GREEN BAY, Wis. -- It was a game that seemed like it could go on forever.
So it was only a fitting a local product ended the longest and last contest of the 2014 Toyota-USA Hockey Tier I Youth National Championships.
Green Bay native Tony Stillwell scored with just 3:36 remaining in the fourth overtime of the 16-and-Under national championship game to give the hosts from Team Wisconsin a 2-1 victory over the Colorado Thunderbirds on Sunday at the Cornerstone Ice Center.
“Just the best game of my life,” said Stillwell, who is a junior at Green Bay Notre Dame Academy, which plays its home games at Cornerstone.
The goalies on both teams played out of their minds, but Stillwell was able to solve Thunderbirds goaltender Kristofer Carlson.
Holding the puck in Wisconsin’s zone, Stillwell skated from the point and worked his magic.
“I took it outside around a guy, back to the inside and just ripped it on net,” said Stillwell, who has verbally committed to play hockey at the University of Wisconsin. “I saw it in the back of the net and I just went down towards [our] goalie and everyone was on top of me. It was just a crazy feeling.”
The shot weaved through traffic in front of the net and came in clean on Carlson — who had 29 saves — beating him on the short side.
“I didn’t believe it at first,” Wisconsin goalie Henry Cutting said. “I saw Stillwell coming down the ice on his knees and I was like, ‘Wow. This is amazing.’”
Stillwell’s shot was certainly the most memorable moment of the day. However, it was Cutting’s stellar prowess between the pipes that kept Team Wisconsin — which won its first 16U national title — playing into the fourth overtime.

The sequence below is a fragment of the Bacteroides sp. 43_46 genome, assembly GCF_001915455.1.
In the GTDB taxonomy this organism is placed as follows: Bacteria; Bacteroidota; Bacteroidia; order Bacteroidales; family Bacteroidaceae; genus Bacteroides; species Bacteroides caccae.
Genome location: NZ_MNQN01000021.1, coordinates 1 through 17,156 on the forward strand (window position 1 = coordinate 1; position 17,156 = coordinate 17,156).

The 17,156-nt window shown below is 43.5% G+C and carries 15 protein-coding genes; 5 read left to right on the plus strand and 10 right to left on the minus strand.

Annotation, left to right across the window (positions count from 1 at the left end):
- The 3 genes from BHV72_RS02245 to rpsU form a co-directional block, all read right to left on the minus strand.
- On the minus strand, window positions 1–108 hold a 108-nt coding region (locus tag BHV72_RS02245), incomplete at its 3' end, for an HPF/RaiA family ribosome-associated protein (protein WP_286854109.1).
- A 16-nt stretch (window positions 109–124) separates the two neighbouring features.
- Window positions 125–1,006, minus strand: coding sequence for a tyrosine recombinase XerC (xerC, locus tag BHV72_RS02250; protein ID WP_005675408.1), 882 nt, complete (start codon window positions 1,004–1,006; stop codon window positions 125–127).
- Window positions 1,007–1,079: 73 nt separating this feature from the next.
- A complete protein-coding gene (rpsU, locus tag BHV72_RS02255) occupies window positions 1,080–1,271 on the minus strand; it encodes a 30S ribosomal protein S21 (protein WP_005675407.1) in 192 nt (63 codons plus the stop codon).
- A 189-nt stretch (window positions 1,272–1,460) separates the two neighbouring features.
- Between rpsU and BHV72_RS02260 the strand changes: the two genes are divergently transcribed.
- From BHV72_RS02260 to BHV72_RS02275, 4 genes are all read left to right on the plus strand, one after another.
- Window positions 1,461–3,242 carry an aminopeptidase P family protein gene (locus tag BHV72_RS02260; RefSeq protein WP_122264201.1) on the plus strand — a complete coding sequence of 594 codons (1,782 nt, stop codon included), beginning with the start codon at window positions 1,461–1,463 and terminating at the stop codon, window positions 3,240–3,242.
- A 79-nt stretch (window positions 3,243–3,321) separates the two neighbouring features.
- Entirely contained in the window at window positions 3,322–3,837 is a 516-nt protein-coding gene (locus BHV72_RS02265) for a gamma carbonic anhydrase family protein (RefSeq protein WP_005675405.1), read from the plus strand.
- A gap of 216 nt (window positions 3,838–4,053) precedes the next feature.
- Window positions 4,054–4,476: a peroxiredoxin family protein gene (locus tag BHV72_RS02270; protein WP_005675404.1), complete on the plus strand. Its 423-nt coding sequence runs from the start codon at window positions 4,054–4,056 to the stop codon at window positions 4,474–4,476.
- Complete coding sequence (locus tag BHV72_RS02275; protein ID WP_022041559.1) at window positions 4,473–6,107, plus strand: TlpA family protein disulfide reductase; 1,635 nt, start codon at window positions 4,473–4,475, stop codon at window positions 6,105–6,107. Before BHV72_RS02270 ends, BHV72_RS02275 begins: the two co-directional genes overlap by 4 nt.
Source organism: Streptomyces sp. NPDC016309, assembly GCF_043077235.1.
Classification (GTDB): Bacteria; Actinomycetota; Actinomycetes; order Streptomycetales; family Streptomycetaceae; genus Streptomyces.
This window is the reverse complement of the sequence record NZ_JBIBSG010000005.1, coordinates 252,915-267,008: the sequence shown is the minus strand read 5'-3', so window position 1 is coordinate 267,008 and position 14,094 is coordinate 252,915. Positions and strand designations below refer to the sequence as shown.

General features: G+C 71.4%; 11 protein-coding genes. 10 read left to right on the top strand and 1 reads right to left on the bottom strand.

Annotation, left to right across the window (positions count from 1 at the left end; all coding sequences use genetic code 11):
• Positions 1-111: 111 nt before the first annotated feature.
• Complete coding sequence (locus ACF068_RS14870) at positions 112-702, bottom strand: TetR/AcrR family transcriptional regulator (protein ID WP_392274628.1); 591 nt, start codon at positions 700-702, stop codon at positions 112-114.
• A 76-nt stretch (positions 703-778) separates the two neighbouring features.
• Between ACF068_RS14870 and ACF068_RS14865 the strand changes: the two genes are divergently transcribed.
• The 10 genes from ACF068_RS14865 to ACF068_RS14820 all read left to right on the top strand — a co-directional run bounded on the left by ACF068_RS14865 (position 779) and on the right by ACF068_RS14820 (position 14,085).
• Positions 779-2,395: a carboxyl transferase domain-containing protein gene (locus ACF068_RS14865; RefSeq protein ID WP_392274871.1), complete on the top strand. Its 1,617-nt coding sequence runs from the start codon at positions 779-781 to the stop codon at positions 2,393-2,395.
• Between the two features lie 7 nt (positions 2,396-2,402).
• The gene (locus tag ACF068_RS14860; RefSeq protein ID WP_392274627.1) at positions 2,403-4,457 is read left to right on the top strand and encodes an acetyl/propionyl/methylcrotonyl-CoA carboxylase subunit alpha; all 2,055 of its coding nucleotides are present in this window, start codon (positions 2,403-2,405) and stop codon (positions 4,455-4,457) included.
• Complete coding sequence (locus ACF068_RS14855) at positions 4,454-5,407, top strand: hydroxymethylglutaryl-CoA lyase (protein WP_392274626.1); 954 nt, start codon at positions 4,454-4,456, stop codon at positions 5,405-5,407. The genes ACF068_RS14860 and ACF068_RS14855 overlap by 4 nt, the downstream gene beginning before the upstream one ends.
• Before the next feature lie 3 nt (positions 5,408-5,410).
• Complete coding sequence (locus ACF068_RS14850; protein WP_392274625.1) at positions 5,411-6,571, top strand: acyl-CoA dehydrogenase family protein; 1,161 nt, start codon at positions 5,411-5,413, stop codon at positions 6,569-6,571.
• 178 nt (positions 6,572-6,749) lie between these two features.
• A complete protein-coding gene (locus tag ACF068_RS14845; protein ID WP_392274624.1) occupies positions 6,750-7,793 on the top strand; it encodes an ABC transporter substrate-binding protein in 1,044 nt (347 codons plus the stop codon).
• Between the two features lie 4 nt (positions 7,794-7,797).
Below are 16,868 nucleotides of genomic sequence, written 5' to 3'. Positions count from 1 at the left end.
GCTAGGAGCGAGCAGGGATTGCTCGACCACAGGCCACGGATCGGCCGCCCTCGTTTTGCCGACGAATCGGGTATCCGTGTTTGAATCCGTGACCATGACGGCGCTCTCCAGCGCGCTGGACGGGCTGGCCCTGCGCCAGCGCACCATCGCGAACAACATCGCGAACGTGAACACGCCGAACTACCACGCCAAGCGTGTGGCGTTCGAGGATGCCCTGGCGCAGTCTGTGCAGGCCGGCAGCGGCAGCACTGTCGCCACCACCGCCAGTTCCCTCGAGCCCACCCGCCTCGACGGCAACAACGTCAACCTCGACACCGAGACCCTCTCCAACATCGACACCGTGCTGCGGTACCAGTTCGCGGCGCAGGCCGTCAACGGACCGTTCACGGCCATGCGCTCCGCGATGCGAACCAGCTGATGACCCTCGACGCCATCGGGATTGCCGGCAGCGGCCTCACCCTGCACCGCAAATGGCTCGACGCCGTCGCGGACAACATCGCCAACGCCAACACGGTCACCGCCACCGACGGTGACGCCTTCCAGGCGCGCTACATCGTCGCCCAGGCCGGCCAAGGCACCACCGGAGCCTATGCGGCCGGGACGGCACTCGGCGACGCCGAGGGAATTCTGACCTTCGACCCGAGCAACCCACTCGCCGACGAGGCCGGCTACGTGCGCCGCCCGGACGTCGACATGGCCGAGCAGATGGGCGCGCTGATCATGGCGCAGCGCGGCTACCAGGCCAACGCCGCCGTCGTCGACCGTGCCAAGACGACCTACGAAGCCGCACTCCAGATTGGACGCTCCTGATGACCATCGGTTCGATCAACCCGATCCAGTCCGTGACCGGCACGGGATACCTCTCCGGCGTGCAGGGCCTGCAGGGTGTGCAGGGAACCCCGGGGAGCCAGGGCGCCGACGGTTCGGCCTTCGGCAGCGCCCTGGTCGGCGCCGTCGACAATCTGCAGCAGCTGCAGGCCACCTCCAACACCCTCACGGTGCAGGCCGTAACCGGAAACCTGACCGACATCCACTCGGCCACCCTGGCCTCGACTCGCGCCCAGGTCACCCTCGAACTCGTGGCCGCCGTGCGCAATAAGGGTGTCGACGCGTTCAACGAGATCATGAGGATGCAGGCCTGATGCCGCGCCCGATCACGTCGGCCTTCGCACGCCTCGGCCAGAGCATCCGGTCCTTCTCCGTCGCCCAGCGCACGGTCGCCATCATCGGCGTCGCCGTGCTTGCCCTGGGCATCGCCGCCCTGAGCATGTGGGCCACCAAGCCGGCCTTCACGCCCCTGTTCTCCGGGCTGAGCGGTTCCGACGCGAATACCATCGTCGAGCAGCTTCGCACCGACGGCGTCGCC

“I really think he won the game for us, at least two or three times diving across the net and saving pucks, odd-man rushes,” Stillwell said about Cutting. “He was just a brick wall.”
Cutting stopped 33 of 34 shots he faced, but nothing was bigger than his play in the third overtime. With 2:32 left, there was a scrum just to the right of Cutting and Thunderbirds forward Zachary Taylor was camped on the doorstep all alone. The puck squirted over to Taylor, who tried to elevate it, but Cutting made a beautiful glove save.
“I saw a lot of net, let’s put it that way,” Wisconsin coach Luke Strand said. “Cuts is a very competitive young man that finds a way.”
Just two minutes later, Cutting also stoned Zachary Goberis in front to send the game into the fourth overtime.
After already playing 81 minutes heading into the fourth extra session, it was starting to become tough for the players to keep their focus and composure.
“The national title, the adrenaline, that all just kept me in the game,” Cutting said. “I was just in a zone, and I knew I wasn’t going to get scored on.”
Even though his players were exhausted, coach Strand wasn’t worried about his guys wearing down physically.
“For us, the tired time became a mental problem,” Strand said. “We turned over a lot of pucks for a while there. I thought we kept our legs, but we lost our minds. They found a way to regroup.”
The game was scoreless until the second period when Wisconsin’s Kevin Conley scored on a pass from Stillwell at the 10:42 mark. Colorado quickly tied it three minutes later on a goal by Maxwell Gerlach.
Wisconsin and Colorado didn’t face each other during the regular season, but they played on the opening day of the national tournament during pool play with Wisconsin earning a 3-2 victory. It wasn’t quite the epic battle like the championship game.
“It was two teams fighting it out to the end,” Thunderbirds coach Angelo Ricci said. “In a game like this there’s no loser, but there is. You hate to come up on the short side.”
Story from Red Line Editorial, Inc.